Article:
Jailing immigrants is a booming business
American taxpayers are paying an estimated $2 billion this year on imprisoning immigrants, and much of those funds will go to new facilities to house the 400,000 immigrants detained annually, the Associated Press reported.
Housing each undocumented immigrant costs taxpayers about $166 per night, which more than doubled since 2004.
And more prisoners are being detained as the government increasingly charges immigrants with federal crimes for repeatedly entering the country. Ten years ago, about 3,300 illegal immigrants were held in private prisons. Now, that number has risen to more than 23,000. With this increase in detainees, private prison companies have seen their revenue rise from $760 million to $5.1 billion.
The three biggest companies — Corrections Corporation of America (CCA), the GEO Group and Management and Training Corp – have spent $45 million on Congressional campaign donations and lobbyists in the past decade to boost detention dollars.
While the companies deny trying to influence legislation, many of their campaign donations came after lawmakers supported legislation that would reap more funds – and detainees – for the private prisons.
“Follow the money. If the money is being increased significantly for illegal immigration, then that is a shift in policy… a significant shift,”said James Thurber, head of American University’s Center for Congressional & Presidential Studies.
According to an AP report Sen. John McCain received $71,000 after he stopped supporting a bill that would have given undocumented immigrants a path to citizenship. Rep. John Boehner, who has voted for bills that would help reduce illegal immigration, received $63,000. Republican Party committees, which generally support a tough immigration system, received $450,000, while Democrats received less than half of that.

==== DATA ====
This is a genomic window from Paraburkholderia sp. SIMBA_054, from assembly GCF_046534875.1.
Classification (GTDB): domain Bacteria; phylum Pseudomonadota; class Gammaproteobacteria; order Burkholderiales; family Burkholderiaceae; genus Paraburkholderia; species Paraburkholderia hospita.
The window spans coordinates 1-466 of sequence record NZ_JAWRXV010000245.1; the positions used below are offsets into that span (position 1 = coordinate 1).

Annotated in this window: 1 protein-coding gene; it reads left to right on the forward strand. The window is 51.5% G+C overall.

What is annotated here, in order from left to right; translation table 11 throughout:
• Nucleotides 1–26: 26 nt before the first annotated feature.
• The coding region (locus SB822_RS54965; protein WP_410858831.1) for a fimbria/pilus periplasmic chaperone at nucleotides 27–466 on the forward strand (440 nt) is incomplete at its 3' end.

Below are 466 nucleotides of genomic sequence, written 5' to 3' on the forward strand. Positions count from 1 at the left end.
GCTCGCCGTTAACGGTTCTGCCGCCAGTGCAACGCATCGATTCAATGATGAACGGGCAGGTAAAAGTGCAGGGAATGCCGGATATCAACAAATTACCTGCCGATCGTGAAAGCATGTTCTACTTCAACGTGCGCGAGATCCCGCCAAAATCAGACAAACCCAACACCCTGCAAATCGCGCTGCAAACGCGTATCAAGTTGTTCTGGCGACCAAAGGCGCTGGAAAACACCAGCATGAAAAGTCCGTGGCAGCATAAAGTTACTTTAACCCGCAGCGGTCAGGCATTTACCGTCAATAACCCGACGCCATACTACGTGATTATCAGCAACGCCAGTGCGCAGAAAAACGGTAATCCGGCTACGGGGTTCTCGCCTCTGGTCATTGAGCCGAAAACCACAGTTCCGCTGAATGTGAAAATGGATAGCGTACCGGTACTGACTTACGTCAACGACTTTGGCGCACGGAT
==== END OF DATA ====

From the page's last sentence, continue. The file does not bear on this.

Much of the companies’ lobbying funds also went to US border states that have high numbers of immigrants, including Florida and Texas.
The Immigrations and Customs Enforcement (ICE) is now planning to build or expand private immigration jails in Newark, NJ, in the Chicago suburbs and in Caifornia’s Mojave Desert.
Pedro Guzman spent 19 months locked in a private detention center. Even though he was married to an American, ICE considered him a flight risk after missing an appearance for an asylum application his mother filed for him. After spending a year and a half locked up, he was granted legal permanent residency.
“It’s a millionaire’s business, and they are living off of profits from each one of the people who go through there every singe night,”he said.“It’s out money that we earn as taxpayers every day that goes to finance this.”
But while President Obama is encouraging agencies to look at alternatives to locking illegal immigrants up, Congress can approve as much detention spending as it wants, leaving room for private prisons to keep donating to key decision makers.